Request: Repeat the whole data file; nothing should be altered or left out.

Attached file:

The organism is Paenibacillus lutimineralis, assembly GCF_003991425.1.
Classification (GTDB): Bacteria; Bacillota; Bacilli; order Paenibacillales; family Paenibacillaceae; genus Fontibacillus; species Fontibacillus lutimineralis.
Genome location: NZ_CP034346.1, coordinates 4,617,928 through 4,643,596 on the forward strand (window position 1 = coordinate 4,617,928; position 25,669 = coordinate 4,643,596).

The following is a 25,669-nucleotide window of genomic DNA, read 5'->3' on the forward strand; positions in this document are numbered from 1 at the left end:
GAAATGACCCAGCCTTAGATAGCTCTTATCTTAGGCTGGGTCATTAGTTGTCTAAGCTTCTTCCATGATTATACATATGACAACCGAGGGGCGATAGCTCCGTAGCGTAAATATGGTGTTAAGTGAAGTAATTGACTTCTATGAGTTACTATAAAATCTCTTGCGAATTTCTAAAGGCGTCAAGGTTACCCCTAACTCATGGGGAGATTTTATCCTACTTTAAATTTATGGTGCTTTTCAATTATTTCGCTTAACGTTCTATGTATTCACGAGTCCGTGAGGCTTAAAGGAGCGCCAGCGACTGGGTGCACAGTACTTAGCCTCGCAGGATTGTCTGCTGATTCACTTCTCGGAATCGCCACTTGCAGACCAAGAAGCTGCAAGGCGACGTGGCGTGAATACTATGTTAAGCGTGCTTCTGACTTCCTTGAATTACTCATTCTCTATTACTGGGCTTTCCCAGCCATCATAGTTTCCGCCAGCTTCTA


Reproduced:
The organism is Paenibacillus lutimineralis, assembly GCF_003991425.1.
Classification (GTDB): Bacteria; Bacillota; Bacilli; order Paenibacillales; family Paenibacillaceae; genus Fontibacillus; species Fontibacillus lutimineralis.
Genome location: NZ_CP034346.1, coordinates 4,617,928 through 4,643,596 on the forward strand (window position 1 = coordinate 4,617,928; position 25,669 = coordinate 4,643,596).

The following is a 25,669-nucleotide window of genomic DNA, read 5'->3' on the forward strand; positions in this document are numbered from 1 at the left end:
GAAATGACCCAGCCTTAGATAGCTCTTATCTTAGGCTGGGTCATTAGTTGTCTAAGCTTCTTCCATGATTATACATATGACAACCGAGGGGCGATAGCTCCGTAGCGTAAATATGGTGTTAAGTGAAGTAATTGACTTCTATGAGTTACTATAAAATCTCTTGCGAATTTCTAAAGGCGTCAAGGTTACCCCTAACTCATGGGGAGATTTTATCCTACTTTAAATTTATGGTGCTTTTCAATTATTTCGCTTAACGTTCTATGTATTCACGAGTCCGTGAGGCTTAAAGGAGCGCCAGCGACTGGGTGCACAGTACTTAGCCTCGCAGGATTGTCTGCTGATTCACTTCTCGGAATCGCCACTTGCAGACCAAGAAGCTGCAAGGCGACGTGGCGTGAATACTATGTTAAGCGTGCTTCTGACTTCCTTGAATTACTCATTCTCTATTACTGGGCTTTCCCAGCCATCATAGTTTCCGCCAGCTTCTA